What makes it smart?

Getting to this stage of operational efficiency requires planning and investment in three broad categories, explains Heimerl.

  • Devices: These need to be connected to the IoT. They range from tracking devices on trucks to smart labels on the packages the trucks are carrying.
  • Platforms and solutions: These are software solutions that collect, process, and analyze the data that devices generate.
  • Seamless connectivity: Logistics now is truly global, with packages and shipments crossing borders and jurisdictions. There can be no downtime in data exchange, no “dark spots.” It is best if a single provider is used across all the networks that the package will inevitably encounter on its journey from vendor to customer, so as to minimize costs, roaming charges, and the like, and to enhance efficient customer service.

Keep on trucking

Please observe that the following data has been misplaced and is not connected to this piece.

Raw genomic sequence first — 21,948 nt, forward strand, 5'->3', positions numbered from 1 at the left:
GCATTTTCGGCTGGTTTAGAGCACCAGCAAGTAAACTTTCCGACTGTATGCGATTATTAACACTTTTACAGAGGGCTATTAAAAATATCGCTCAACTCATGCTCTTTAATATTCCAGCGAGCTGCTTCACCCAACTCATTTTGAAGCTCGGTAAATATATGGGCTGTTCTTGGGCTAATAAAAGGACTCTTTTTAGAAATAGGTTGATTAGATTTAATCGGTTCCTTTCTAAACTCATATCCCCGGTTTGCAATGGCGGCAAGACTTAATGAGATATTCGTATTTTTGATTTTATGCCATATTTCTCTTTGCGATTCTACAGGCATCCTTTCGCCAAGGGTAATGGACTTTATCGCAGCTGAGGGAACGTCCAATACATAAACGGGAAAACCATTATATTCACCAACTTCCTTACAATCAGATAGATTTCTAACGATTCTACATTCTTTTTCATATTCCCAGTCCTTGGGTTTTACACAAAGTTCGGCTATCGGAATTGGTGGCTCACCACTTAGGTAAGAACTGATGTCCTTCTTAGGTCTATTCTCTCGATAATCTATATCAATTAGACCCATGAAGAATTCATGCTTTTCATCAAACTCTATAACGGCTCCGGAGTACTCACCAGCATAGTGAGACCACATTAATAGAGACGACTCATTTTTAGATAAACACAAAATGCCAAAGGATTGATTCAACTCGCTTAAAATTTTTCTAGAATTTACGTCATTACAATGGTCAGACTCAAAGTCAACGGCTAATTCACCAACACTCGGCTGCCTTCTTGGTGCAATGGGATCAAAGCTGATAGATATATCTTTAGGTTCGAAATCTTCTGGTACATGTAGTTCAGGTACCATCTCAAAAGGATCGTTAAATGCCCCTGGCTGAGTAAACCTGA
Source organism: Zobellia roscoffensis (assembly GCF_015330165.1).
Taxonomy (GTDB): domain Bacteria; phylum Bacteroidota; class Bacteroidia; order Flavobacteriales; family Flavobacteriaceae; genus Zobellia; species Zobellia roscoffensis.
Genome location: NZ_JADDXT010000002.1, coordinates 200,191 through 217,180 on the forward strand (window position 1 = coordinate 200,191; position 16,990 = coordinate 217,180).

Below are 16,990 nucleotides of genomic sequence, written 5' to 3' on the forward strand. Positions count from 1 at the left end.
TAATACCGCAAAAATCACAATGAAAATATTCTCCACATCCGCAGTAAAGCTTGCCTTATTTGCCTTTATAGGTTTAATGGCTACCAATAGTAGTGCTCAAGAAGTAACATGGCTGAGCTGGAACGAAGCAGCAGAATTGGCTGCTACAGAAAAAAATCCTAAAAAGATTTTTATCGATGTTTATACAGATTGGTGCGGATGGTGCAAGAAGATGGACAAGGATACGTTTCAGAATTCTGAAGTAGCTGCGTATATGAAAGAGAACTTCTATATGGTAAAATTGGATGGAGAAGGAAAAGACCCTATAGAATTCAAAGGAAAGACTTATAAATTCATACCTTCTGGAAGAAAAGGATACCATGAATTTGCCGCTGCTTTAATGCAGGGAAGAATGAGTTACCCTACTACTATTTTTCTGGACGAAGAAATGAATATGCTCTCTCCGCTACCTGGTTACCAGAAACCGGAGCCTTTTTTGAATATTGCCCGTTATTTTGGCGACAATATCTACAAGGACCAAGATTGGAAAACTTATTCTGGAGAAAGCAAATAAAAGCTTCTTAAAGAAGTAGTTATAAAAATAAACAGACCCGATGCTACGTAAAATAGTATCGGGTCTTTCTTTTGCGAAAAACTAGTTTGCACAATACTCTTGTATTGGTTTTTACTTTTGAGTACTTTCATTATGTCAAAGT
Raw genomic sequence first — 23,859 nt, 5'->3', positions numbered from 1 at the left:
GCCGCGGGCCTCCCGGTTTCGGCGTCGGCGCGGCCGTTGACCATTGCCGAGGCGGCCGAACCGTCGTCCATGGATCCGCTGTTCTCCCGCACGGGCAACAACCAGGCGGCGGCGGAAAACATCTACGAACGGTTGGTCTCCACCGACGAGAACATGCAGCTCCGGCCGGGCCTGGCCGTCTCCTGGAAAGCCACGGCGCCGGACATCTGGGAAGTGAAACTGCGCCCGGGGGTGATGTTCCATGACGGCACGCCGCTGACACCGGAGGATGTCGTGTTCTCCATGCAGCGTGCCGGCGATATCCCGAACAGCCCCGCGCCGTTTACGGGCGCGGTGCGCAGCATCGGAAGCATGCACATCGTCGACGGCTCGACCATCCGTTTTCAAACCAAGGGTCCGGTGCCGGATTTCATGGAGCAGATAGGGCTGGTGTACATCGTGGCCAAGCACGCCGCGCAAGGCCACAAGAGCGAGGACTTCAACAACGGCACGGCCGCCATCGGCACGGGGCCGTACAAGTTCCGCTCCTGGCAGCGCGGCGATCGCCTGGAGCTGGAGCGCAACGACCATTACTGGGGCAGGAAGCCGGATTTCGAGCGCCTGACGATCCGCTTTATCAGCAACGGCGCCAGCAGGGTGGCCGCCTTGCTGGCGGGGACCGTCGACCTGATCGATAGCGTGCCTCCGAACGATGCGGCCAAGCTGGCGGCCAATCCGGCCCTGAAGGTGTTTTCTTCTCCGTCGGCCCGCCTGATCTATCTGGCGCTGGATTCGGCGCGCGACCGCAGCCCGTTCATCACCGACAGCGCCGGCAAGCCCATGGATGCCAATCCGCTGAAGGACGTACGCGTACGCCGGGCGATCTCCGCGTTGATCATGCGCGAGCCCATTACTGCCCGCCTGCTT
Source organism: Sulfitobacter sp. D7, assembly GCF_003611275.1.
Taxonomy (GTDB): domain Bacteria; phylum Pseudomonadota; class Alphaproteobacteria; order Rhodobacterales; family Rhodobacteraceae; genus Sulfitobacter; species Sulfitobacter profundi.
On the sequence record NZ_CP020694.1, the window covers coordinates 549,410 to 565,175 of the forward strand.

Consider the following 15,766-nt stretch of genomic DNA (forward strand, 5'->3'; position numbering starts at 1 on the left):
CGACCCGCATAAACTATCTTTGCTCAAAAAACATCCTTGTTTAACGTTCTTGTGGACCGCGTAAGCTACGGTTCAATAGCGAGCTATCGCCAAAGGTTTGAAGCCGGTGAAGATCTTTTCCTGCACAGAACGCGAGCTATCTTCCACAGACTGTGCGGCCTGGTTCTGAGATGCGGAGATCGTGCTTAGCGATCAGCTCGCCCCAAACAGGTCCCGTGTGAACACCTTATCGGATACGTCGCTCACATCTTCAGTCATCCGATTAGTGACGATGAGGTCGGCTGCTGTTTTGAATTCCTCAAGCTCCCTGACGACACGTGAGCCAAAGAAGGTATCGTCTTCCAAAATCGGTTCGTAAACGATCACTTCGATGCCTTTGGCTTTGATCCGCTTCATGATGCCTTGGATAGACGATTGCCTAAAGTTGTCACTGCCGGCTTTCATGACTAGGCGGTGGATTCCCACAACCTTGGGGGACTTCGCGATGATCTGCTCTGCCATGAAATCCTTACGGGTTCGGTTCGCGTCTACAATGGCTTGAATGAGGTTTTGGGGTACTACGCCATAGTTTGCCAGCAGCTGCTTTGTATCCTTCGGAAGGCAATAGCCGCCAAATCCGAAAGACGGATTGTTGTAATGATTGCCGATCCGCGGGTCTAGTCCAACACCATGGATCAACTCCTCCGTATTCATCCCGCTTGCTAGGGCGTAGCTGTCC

Let’s return to road haulage in the EU. A report by Strategy& (part of the PwC network) estimated that trucks in that market are empty for around 20% of the distance they travel each year.3 Even a 10–20% reduction in this number could save industry between €1 billion and 2 billion a year. Just as crucially, it could cut CO2 emissions by 1–2 megatons.4

“In ‘smart logistics,’ we introduce technologies such as IoT devices, data analytics, and machine learning. We take the data that is being generated and use it to optimize efficiency.“
Stefan Heimerl
Business Line Manager IoT Solutions for G+D

Globally, fuel prices are still volatile. As we mentioned earlier, there is growing pressure on companies to act more sustainably across their entire supply chains. By the same token, trucks don’t run empty because their owners want them to. Operators would much rather these trucks be full and generating income at every stage of their journeys. Fleet management has a key role to play in this.